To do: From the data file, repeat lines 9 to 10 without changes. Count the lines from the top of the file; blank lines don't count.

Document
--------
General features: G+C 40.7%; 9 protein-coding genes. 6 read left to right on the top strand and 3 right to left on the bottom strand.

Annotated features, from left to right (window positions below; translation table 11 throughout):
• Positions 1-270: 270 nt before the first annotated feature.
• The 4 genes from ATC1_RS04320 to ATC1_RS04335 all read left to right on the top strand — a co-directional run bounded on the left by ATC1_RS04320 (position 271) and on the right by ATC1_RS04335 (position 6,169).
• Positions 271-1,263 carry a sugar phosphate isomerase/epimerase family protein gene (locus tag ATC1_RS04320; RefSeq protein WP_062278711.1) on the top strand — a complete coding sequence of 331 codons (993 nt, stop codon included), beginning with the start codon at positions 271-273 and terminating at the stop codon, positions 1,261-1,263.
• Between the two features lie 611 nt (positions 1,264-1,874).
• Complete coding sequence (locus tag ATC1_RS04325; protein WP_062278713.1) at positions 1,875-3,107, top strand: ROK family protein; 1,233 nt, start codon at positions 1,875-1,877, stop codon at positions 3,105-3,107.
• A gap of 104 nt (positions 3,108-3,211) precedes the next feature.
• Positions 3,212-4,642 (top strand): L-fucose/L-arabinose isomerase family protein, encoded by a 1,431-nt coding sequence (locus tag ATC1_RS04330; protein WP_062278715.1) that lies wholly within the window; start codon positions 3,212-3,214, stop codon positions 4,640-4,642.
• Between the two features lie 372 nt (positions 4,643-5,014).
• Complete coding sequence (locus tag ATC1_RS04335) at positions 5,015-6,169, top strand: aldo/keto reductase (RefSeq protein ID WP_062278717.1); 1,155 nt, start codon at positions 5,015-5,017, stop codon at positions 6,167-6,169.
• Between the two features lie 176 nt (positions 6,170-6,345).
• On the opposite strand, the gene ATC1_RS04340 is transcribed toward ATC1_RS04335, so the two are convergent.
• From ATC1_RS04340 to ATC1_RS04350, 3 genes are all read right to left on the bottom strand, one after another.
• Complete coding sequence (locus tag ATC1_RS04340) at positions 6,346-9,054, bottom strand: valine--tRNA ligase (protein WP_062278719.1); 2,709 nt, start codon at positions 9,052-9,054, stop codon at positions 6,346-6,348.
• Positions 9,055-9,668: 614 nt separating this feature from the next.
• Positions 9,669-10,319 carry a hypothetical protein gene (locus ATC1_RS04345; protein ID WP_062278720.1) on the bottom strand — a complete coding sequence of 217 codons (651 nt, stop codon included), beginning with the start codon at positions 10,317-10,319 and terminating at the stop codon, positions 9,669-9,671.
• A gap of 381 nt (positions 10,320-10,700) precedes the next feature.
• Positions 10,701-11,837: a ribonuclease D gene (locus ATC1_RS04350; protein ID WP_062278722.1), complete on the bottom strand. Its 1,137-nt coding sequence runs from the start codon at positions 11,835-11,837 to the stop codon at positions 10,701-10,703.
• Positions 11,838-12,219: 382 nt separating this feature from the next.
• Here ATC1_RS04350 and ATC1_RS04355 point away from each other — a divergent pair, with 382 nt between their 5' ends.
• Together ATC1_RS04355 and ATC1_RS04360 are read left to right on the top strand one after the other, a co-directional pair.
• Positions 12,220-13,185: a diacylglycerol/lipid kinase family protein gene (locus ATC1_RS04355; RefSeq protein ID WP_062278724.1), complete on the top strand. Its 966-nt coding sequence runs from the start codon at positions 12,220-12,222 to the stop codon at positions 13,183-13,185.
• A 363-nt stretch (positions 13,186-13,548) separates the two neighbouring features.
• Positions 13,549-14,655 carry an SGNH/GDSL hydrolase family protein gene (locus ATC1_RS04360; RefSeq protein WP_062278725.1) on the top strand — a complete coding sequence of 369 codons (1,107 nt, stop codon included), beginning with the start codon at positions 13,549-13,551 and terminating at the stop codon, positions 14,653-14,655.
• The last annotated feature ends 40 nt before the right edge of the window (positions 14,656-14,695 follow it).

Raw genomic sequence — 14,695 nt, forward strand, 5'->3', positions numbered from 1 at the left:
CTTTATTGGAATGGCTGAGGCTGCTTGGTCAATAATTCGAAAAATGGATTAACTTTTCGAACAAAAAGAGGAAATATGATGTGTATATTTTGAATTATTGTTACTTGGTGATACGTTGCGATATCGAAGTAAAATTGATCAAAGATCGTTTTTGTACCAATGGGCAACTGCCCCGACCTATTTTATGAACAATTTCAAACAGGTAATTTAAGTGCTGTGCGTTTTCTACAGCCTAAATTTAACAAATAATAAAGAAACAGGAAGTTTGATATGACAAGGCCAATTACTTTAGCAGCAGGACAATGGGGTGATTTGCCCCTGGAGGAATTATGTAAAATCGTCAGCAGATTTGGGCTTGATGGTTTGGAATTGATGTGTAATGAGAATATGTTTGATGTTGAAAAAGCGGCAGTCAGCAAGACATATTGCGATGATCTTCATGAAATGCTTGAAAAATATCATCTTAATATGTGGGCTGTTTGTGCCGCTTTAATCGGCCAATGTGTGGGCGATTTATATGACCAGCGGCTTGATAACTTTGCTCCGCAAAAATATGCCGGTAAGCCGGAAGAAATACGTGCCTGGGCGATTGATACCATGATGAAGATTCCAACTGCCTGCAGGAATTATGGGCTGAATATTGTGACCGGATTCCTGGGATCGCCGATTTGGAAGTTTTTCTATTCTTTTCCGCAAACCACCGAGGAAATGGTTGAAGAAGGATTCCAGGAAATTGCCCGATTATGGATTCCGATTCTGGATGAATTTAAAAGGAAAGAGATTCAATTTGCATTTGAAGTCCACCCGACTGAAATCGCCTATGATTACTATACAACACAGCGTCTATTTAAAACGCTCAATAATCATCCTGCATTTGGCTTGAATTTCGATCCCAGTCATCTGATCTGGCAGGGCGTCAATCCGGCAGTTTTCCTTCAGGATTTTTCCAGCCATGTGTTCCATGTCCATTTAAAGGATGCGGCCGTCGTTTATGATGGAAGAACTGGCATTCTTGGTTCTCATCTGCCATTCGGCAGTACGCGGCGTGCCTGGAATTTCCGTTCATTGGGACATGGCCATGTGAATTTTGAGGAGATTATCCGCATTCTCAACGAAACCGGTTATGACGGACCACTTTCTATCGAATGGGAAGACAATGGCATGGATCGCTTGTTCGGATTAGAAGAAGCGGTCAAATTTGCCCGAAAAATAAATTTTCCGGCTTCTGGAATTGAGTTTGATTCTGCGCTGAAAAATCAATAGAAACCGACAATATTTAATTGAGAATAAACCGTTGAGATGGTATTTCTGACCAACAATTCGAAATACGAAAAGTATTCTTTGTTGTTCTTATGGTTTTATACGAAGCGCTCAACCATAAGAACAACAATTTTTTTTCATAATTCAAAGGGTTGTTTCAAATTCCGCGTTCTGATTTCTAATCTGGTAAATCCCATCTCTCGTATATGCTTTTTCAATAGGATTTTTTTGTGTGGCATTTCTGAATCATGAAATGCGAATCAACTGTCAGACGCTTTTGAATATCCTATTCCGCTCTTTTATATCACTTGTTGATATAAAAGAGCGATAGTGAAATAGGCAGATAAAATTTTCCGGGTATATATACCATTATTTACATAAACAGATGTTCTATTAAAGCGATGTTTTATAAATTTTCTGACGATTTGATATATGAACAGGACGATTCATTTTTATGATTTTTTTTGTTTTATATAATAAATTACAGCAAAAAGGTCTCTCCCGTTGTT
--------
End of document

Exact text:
• Positions 3,212-4,642 (top strand): L-fucose/L-arabinose isomerase family protein, encoded by a 1,431-nt coding sequence (locus tag ATC1_RS04330; protein WP_062278715.1) that lies wholly within the window; start codon positions 3,212-3,214, stop codon positions 4,640-4,642.
• Between the two features lie 372 nt (positions 4,643-5,014).